Millions of Bangladeshis learn English with BBC Janala

From 2005-2014, BBC Janala ("window" in Bangla) was a unique service unlocking access to English language learning for millions of people in Bangladesh.

If I want to do well in my career, knowing how to speak English is critical.
— BBC Janala user Mishti, western Bangladesh

On TV, online, in print and accessible through even the most basic mobile phone handset, the multiplatform service also worked through roughly 6000 English clubs across the country.

It was part of English in Action (EiA), a major initiative designed to raise the language skills of 25 million people in Bangladesh by 2017 and funded by the UK government's Department for International Development (DFID).

The goal was to contribute to the economic growth of Bangladesh by encouraging English language as a tool to improve people’s livelihoods.

One user of the service who recognised how learning English can transform her income was Mishti, who lives in Charghat in western Bangladesh.

As well as looking after her husband and sons in her village, she works for an insurance company and travels to the company’s head office each month. "I need English," she said, "because if I want to do well in my career, knowing how to speak English is critical."

Mobile media

BBC Janala transformed the mobile phone into a low-cost educational device, offering hundreds of short audio lessons and SMS quizzes accessible through even the most basic mobile phone handset.

It was the largest, multiplatform innovation to improve basic English language skills anywhere in the developing world.

With over 95 million mobile phones in Bangladesh, more than two thirds of the adult population had access to a handset, including poorer communities.

By dialling 3000 from a mobile handset, almost anyone could learn English with lessons ranging from 'Essential English' to 'Pronunciation' to 'English for Work'.

BBC Media Action secured the agreement and in-kind investment of all six mobile operators in Bangladesh to offer these calls at a greatly reduced tariff of 50 Paisa (0.004 GBP) per minute.

The project prioritised 15 to 45 year olds – among whom the demand for learning English is greatest – particularly those who live on less than £2 a day.

Multiple platforms

Lessons and quizzes were also accessed through the website which features interactive, online learning as well as educational downloads.

Television programmes also complemented the web and mobile courses. In 2009-10, a weekly youth show called BBC Buzz was presented in Bangla and English. The weekly drama Bishaash (Believe) also ran for 24 episodes and was followed by interactive game show BBC Janala Mojay Mojay Shekha (Learning With Fun), which returned for a second series in 2012.

The TV programmes have proved very popular. Bishaash alone reached an audience of 20 million, including Mishti: "I have watched almost all the episodes of Bishaash and Janala Mojay Mojay Shekha," she says. "I watch it with my son and in our spare time we practice English together."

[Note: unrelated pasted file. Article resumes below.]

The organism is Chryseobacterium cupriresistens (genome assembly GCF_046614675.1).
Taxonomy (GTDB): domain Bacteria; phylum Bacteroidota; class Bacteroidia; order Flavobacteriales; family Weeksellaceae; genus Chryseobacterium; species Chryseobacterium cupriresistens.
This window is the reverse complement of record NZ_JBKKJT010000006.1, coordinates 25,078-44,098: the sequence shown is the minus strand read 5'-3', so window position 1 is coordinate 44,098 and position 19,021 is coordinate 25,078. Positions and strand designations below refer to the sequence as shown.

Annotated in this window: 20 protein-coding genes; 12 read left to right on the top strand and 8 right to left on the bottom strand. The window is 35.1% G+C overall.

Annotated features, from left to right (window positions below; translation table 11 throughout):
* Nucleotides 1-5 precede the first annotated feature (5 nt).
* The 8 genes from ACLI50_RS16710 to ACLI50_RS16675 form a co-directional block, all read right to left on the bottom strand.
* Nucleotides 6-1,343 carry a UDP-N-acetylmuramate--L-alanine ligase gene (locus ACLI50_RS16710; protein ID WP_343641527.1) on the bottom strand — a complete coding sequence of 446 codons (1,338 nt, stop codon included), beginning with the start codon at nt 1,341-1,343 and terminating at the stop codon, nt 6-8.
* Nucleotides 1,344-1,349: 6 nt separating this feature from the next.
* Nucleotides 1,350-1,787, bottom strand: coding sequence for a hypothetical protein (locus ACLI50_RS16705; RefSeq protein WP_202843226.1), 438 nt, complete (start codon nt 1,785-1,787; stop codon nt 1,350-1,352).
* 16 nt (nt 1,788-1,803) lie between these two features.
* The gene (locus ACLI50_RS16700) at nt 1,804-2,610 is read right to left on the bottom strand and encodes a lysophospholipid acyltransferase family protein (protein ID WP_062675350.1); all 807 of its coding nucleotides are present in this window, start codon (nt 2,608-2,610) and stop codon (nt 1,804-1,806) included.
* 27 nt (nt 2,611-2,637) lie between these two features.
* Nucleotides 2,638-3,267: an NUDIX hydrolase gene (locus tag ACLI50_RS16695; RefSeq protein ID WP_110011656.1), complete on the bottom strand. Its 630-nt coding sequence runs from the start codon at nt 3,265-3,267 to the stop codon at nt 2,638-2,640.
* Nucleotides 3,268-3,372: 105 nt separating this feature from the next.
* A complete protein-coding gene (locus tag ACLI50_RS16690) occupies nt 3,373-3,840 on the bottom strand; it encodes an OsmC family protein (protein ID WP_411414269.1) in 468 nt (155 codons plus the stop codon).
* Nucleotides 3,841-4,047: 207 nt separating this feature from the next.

BBC Janala lessons were also available in print four times per week in Prothom Alo, the leading Bangla daily newspaper, and are available throughout the country in two books and four audio CDs.  

Personalised syllabus

The latest phase of the project was the Amar Engreji Courses (My English Courses), which consisted of TV, web, mobile, print and outreach content, enabling adult learners to access the same learning content using the platform most convenient to them.

Learners could track their progress as they go went the course using innovatively designed learning tools.  

With books, CDs and a newly redesigned website, the final phase of the project also saw three week-long training workshops with media practitioners and English language learning professionals which aim to strengthen the English-learning media sector in Bangladesh. A network of 1,000 peer-led English learning clubs across Bangladesh was also being set up in partnership with local NGOs.

A reality TV series aimed at beginner-level learners launched in summer 2013. The series followed learners – mostly from poorer backgrounds – as they faced an English-learning challenge and provided inspiration and motivation for viewers to begin their own learning journey, as well as introducing them to some simple English phrases.

"BBC Janala certainly made a difference in my life," Mishti says. "Now I won’t be scared when I speak to foreigners and my bosses."

Project information

Project name English in Action - BBC Janala (Window)
Funder The UK's Department for International Development 
Dates 1994-2012
Themes Resilience

BBC Buzz, Bishaash (Believe), BBC Janala Mojay Mojay Shekha (Learning with Fun), Amar Engrej Courses (My English Courses)

Broadcast partners

BBC Bengali Service, Channel I , Prothom Alo (print)